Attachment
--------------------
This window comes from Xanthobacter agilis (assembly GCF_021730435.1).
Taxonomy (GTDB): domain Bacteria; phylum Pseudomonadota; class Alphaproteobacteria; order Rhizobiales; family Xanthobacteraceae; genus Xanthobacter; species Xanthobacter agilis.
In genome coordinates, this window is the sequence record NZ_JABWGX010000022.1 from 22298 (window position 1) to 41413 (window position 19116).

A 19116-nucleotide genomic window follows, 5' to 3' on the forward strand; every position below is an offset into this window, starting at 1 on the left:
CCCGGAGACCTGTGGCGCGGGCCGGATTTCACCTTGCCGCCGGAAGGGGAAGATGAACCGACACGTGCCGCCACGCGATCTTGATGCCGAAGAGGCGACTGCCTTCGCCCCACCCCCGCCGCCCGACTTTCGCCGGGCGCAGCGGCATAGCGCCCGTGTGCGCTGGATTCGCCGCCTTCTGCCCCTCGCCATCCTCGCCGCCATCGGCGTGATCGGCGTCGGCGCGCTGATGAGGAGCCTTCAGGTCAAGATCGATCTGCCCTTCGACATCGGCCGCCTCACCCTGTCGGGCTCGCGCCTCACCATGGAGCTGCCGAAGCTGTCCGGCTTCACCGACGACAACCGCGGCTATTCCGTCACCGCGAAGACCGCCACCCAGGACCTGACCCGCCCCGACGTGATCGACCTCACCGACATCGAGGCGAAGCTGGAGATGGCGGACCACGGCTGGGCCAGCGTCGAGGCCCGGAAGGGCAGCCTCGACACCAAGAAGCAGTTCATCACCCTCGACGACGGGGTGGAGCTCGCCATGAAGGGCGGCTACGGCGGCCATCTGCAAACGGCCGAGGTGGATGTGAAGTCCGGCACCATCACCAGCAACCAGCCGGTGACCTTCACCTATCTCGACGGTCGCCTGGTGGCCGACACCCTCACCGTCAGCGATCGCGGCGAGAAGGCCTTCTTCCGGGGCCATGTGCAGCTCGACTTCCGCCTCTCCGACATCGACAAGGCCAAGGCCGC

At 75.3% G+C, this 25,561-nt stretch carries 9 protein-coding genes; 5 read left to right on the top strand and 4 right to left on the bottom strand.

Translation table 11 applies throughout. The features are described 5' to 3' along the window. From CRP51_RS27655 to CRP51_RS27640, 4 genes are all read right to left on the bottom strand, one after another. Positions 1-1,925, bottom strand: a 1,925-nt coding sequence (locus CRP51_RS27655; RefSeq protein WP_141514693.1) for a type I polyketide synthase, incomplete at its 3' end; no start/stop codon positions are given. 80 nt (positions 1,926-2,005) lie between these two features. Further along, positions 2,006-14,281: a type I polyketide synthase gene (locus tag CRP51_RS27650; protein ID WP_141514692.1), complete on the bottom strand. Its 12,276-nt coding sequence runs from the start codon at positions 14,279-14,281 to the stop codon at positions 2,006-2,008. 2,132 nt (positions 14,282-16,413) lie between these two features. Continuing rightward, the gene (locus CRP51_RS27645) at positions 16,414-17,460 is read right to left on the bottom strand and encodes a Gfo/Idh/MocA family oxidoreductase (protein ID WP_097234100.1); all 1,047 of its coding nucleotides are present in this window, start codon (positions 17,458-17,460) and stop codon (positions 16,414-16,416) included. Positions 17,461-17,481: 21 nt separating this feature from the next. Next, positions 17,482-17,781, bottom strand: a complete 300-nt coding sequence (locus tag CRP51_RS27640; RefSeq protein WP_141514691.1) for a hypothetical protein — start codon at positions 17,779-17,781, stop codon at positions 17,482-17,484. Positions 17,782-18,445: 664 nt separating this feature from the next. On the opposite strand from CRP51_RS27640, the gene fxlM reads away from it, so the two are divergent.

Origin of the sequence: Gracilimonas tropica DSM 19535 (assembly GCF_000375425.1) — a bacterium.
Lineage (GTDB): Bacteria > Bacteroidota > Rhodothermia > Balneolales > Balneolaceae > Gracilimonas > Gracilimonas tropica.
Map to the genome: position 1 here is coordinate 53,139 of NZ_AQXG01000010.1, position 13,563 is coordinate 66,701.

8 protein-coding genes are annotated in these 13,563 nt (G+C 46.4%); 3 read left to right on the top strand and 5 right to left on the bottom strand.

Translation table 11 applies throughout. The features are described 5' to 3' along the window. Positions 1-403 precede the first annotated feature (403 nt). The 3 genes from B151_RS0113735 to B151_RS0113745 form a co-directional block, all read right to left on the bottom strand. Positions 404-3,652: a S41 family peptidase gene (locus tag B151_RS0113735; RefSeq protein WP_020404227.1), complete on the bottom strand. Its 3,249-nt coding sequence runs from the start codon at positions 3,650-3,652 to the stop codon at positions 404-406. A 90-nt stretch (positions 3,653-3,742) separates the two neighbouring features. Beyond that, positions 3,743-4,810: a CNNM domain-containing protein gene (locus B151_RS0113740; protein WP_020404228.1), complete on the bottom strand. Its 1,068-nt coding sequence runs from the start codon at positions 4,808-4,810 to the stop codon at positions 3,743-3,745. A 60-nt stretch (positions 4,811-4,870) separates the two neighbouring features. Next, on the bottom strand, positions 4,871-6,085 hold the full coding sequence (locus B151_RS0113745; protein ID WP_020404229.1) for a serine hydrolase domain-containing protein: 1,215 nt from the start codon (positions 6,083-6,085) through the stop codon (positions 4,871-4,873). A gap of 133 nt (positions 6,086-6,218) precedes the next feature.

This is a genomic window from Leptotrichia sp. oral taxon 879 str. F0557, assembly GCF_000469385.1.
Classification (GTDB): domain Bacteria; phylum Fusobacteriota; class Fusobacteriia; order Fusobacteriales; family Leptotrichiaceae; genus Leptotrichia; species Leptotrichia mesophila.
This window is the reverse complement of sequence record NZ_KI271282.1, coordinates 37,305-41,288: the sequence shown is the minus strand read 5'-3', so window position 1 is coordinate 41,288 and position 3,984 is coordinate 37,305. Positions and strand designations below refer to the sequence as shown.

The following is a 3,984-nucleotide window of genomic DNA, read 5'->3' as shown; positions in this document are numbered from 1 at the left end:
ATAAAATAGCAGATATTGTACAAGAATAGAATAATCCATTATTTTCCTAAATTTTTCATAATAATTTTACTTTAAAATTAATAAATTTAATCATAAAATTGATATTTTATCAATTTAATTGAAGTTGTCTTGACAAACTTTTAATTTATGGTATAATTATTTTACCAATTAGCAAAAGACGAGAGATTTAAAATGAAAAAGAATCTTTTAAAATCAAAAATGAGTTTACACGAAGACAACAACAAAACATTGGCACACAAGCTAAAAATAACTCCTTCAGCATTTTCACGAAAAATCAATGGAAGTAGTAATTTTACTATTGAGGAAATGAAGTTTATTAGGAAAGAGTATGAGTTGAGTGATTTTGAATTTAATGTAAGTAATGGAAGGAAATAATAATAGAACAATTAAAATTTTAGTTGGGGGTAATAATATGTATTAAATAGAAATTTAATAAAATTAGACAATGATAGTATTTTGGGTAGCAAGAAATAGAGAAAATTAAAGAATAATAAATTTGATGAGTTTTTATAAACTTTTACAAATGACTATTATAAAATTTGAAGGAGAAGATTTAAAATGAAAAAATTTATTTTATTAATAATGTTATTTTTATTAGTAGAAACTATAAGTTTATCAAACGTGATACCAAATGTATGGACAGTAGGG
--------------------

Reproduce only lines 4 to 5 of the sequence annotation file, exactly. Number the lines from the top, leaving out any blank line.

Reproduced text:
A 19116-nucleotide genomic window follows, 5' to 3' on the forward strand; every position below is an offset into this window, starting at 1 on the left:
CCCGGAGACCTGTGGCGCGGGCCGGATTTCACCTTGCCGCCGGAAGGGGAAGATGAACCGACACGTGCCGCCACGCGATCTTGATGCCGAAGAGGCGACTGCCTTCGCCCCACCCCCGCCGCCCGACTTTCGCCGGGCGCAGCGGCATAGCGCCCGTGTGCGCTGGATTCGCCGCCTTCTGCCCCTCGCCATCCTCGCCGCCATCGGCGTGATCGGCGTCGGCGCGCTGATGAGGAGCCTTCAGGTCAAGATCGATCTGCCCTTCGACATCGGCCGCCTCACCCTGTCGGGCTCGCGCCTCACCATGGAGCTGCCGAAGCTGTCCGGCTTCACCGACGACAACCGCGGCTATTCCGTCACCGCGAAGACCGCCACCCAGGACCTGACCCGCCCCGACGTGATCGACCTCACCGACATCGAGGCGAAGCTGGAGATGGCGGACCACGGCTGGGCCAGCGTCGAGGCCCGGAAGGGCAGCCTCGACACCAAGAAGCAGTTCATCACCCTCGACGACGGGGTGGAGCTCGCCATGAAGGGCGGCTACGGCGGCCATCTGCAAACGGCCGAGGTGGATGTGAAGTCCGGCACCATCACCAGCAACCAGCCGGTGACCTTCACCTATCTCGACGGTCGCCTGGTGGCCGACACCCTCACCGTCAGCGATCGCGGCGAGAAGGCCTTCTTCCGGGGCCATGTGCAGCTCGACTTCCGCCTCTCCGACATCGACAAGGCCAAGGCCGC